14. Willy2 says:

    Has the Obama administration ordered a media campaign to get the US military (financially) more under control ? Not that don’t like that, but when even the Washington Post starts reporting on this kind of issues then there’s a major change coming.

    And the (financial) figures have turned their back on the US. Today the US financial situation is much worse than under the Bush administration (i.e. a much larger budget deficit in combination with a much smaller Current Account Deficit).

  15. Willy2 says:

    Even the “financial maestro” Gundlach has suffered losses. That’s what you get when interest rates rise. What do you mean “financial maestro” ?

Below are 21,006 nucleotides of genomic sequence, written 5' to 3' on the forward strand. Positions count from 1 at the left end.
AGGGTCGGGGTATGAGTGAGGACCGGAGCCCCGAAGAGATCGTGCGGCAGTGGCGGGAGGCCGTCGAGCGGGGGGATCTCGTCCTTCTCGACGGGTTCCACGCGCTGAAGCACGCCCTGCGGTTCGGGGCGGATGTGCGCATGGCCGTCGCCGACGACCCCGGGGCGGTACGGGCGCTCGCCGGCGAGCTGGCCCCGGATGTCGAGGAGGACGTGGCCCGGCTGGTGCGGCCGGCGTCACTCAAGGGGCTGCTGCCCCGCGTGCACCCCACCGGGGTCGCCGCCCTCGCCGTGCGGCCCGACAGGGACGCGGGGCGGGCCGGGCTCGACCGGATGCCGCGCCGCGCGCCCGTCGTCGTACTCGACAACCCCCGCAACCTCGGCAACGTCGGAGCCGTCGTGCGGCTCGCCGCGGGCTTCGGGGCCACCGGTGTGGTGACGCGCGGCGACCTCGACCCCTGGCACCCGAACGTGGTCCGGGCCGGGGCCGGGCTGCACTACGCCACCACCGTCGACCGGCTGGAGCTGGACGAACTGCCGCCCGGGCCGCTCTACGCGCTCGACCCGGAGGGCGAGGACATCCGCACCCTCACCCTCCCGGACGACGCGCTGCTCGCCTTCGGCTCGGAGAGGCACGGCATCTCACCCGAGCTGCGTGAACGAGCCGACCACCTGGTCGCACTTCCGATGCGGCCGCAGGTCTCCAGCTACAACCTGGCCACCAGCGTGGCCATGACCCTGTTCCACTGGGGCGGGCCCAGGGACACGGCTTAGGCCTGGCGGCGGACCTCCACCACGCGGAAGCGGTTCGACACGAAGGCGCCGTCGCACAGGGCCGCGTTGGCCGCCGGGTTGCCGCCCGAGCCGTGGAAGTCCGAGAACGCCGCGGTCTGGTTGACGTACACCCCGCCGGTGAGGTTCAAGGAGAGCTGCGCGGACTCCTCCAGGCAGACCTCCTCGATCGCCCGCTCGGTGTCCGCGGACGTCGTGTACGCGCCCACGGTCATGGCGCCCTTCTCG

16. patslatt says:

    Modern Luxury

    Investment managers claimed in the past-truthfully I believe-that managed portfolios easily outperformed the stock markets of emerging markets before subtraction of management fees. That’s because those stock markets have been inefficient for lack of quality investment research and management.

    This supports Sharpe’s belief that ownership of index funds may be getting so large as to reduce the efficiency of the US stock market. Investment managers could use that viewpoint to justify their attempt to beat the market,though not to justify their exorbitant fees.

    • No, you have it pretty much all wrong

      Most managed (read active) portfolios underperform their passive (read index) portfolio competitors. Typically, 60-80% of managers miss their benchmarks. Look at the data for the past 1 5 10 and 20 years.

      As to Bill Sharpe, the last I read he was criticizing the high fees of active managers.